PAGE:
The Department of Education has issued new rules for campus-sponsored debit and prepaid credit cards that are directly linked to financial aid disbursements. While many financial institutions have partnerships with colleges to market these products as financial aid tools, consumer groups argue that they sometimes come at a high cost to students. As a result, the Department of Education issued new regulations which take effect this month that offer protections to students using these types of products.
What are college campus-sponsored debit and prepaid credit cards?
Once tuition and fees are paid, many students receive the remainder of their financial aid through disbursements to campus-sponsored debit and prepaid credit cards. Campus-sponsored debit cards can be reloaded with funds and used to pay for expenses such as textbooks and rent. Conversely, prepaid cards hold a predetermined amount of money, allowing students to spend only the amount that has been allocated to the card.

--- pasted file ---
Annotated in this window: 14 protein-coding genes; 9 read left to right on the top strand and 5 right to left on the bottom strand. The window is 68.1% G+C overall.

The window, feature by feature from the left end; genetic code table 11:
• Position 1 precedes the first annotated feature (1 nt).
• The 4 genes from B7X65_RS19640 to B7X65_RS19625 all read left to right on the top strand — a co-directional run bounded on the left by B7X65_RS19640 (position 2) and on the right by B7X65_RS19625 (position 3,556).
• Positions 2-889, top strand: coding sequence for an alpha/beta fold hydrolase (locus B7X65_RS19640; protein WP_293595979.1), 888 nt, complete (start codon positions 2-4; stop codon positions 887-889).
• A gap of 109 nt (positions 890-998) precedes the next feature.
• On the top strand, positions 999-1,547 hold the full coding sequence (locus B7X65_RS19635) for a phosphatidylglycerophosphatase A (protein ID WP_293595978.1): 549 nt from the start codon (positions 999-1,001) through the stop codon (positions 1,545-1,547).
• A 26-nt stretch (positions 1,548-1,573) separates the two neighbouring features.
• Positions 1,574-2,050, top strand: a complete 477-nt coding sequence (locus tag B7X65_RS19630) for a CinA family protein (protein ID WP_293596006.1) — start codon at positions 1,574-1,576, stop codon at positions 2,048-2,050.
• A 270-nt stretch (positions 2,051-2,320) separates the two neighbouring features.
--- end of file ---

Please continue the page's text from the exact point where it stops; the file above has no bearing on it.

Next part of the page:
Why are these new rules so important?
It’s estimated that nearly $25 billion in federal student aid funds is disbursed to students via these types of products (Source: U.S. Department of Education Press Release, October 2015). Students often use these funds to help pay for incidental education-related expenses such as food, housing, books, and supplies. If a debit or prepaid credit card has excessive charges and high fees, it can end up significantly cutting into a student’s financial aid funds.
So what’s changing?
The rules offer a variety of protections, such as:
• Allowing students to have a choice in how they receive their federal financial aid disbursements
• Giving students objective and neutral information about their financial aid disbursement options
• Requiring institutions to ensure that students are not charged excessive fees (e.g., overdraft and transaction swipe fees) when they select campus-sponsored financial products
Larry Adams RFC, CPFA